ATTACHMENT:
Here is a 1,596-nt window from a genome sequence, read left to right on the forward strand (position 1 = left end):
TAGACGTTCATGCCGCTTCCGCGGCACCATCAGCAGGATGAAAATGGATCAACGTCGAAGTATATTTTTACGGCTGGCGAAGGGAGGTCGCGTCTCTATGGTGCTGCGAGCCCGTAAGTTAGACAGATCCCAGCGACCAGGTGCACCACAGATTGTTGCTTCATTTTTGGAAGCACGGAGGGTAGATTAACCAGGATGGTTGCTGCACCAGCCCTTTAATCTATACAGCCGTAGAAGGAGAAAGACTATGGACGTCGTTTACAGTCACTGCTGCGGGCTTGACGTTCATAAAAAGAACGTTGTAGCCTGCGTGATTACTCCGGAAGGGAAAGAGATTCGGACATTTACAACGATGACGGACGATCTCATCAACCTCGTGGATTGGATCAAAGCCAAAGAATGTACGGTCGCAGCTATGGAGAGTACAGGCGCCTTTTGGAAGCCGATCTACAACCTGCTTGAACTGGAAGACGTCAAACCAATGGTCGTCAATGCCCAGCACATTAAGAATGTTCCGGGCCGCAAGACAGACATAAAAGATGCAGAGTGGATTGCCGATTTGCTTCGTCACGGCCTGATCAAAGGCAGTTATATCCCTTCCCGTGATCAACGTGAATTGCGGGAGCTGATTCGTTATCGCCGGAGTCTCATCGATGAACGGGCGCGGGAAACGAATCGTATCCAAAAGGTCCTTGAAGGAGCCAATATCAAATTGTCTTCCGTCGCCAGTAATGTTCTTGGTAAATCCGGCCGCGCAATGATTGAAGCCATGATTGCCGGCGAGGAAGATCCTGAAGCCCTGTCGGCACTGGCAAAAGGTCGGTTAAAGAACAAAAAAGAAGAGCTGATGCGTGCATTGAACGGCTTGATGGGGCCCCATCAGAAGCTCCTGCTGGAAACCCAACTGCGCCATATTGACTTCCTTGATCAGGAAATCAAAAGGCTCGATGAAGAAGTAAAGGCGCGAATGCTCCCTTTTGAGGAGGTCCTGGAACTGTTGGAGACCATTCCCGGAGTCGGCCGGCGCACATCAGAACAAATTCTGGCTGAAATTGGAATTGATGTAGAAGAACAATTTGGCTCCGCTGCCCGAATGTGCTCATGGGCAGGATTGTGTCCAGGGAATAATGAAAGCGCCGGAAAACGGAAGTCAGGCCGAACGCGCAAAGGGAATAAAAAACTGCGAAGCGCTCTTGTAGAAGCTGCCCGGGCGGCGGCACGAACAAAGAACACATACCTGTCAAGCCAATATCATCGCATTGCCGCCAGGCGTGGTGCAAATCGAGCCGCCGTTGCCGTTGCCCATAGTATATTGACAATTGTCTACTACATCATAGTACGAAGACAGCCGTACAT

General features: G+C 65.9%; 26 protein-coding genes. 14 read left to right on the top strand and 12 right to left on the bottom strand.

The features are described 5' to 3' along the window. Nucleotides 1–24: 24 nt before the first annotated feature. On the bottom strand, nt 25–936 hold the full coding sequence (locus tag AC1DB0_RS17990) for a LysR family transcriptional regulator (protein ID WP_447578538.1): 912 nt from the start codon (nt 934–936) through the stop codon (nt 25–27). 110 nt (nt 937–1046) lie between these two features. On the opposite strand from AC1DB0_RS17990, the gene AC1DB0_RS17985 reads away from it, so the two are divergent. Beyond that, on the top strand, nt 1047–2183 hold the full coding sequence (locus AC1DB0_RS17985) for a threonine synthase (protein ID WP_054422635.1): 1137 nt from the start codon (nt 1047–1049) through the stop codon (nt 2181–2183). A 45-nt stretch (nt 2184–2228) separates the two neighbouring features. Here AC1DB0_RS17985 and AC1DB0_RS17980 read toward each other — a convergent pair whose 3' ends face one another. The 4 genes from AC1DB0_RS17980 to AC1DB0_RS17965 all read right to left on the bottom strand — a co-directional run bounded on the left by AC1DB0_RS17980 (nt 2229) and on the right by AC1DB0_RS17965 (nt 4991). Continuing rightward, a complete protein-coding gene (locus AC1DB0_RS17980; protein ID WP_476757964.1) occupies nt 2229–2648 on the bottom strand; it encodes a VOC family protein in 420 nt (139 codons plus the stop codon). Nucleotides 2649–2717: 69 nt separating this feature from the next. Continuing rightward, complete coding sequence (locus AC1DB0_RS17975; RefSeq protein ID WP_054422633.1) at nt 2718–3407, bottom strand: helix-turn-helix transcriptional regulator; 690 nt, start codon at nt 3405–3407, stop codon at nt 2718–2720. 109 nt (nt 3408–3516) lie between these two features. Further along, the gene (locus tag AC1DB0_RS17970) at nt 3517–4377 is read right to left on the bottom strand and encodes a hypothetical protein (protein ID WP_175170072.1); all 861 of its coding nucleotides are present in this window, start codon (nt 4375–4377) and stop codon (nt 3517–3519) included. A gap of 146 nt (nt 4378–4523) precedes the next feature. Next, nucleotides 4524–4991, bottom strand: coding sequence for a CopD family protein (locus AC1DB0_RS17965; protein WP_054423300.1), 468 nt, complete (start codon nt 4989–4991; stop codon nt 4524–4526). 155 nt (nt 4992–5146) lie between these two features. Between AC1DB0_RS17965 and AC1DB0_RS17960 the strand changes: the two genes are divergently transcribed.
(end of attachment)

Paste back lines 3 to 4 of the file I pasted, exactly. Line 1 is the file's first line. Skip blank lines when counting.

General features: G+C 65.9%; 26 protein-coding genes. 14 read left to right on the top strand and 12 right to left on the bottom strand.

The features are described 5' to 3' along the window. Nucleotides 1–24: 24 nt before the first annotated feature. On the bottom strand, nt 25–936 hold the full coding sequence (locus tag AC1DB0_RS17990) for a LysR family transcriptional regulator (protein ID WP_447578538.1): 912 nt from the start codon (nt 934–936) through the stop codon (nt 25–27). 110 nt (nt 937–1046) lie between these two features. On the opposite strand from AC1DB0_RS17990, the gene AC1DB0_RS17985 reads away from it, so the two are divergent. Beyond that, on the top strand, nt 1047–2183 hold the full coding sequence (locus AC1DB0_RS17985) for a threonine synthase (protein ID WP_054422635.1): 1137 nt from the start codon (nt 1047–1049) through the stop codon (nt 2181–2183). A 45-nt stretch (nt 2184–2228) separates the two neighbouring features. Here AC1DB0_RS17985 and AC1DB0_RS17980 read toward each other — a convergent pair whose 3' ends face one another. The 4 genes from AC1DB0_RS17980 to AC1DB0_RS17965 all read right to left on the bottom strand — a co-directional run bounded on the left by AC1DB0_RS17980 (nt 2229) and on the right by AC1DB0_RS17965 (nt 4991). Continuing rightward, a complete protein-coding gene (locus AC1DB0_RS17980; protein ID WP_476757964.1) occupies nt 2229–2648 on the bottom strand; it encodes a VOC family protein in 420 nt (139 codons plus the stop codon). Nucleotides 2649–2717: 69 nt separating this feature from the next. Continuing rightward, complete coding sequence (locus AC1DB0_RS17975; RefSeq protein ID WP_054422633.1) at nt 2718–3407, bottom strand: helix-turn-helix transcriptional regulator; 690 nt, start codon at nt 3405–3407, stop codon at nt 2718–2720. 109 nt (nt 3408–3516) lie between these two features. Further along, the gene (locus tag AC1DB0_RS17970) at nt 3517–4377 is read right to left on the bottom strand and encodes a hypothetical protein (protein ID WP_175170072.1); all 861 of its coding nucleotides are present in this window, start codon (nt 4375–4377) and stop codon (nt 3517–3519) included. A gap of 146 nt (nt 4378–4523) precedes the next feature. Next, nucleotides 4524–4991, bottom strand: coding sequence for a CopD family protein (locus AC1DB0_RS17965; protein WP_054423300.1), 468 nt, complete (start codon nt 4989–4991; stop codon nt 4524–4526). 155 nt (nt 4992–5146) lie between these two features. Between AC1DB0_RS17965 and AC1DB0_RS17960 the strand changes: the two genes are divergently transcribed.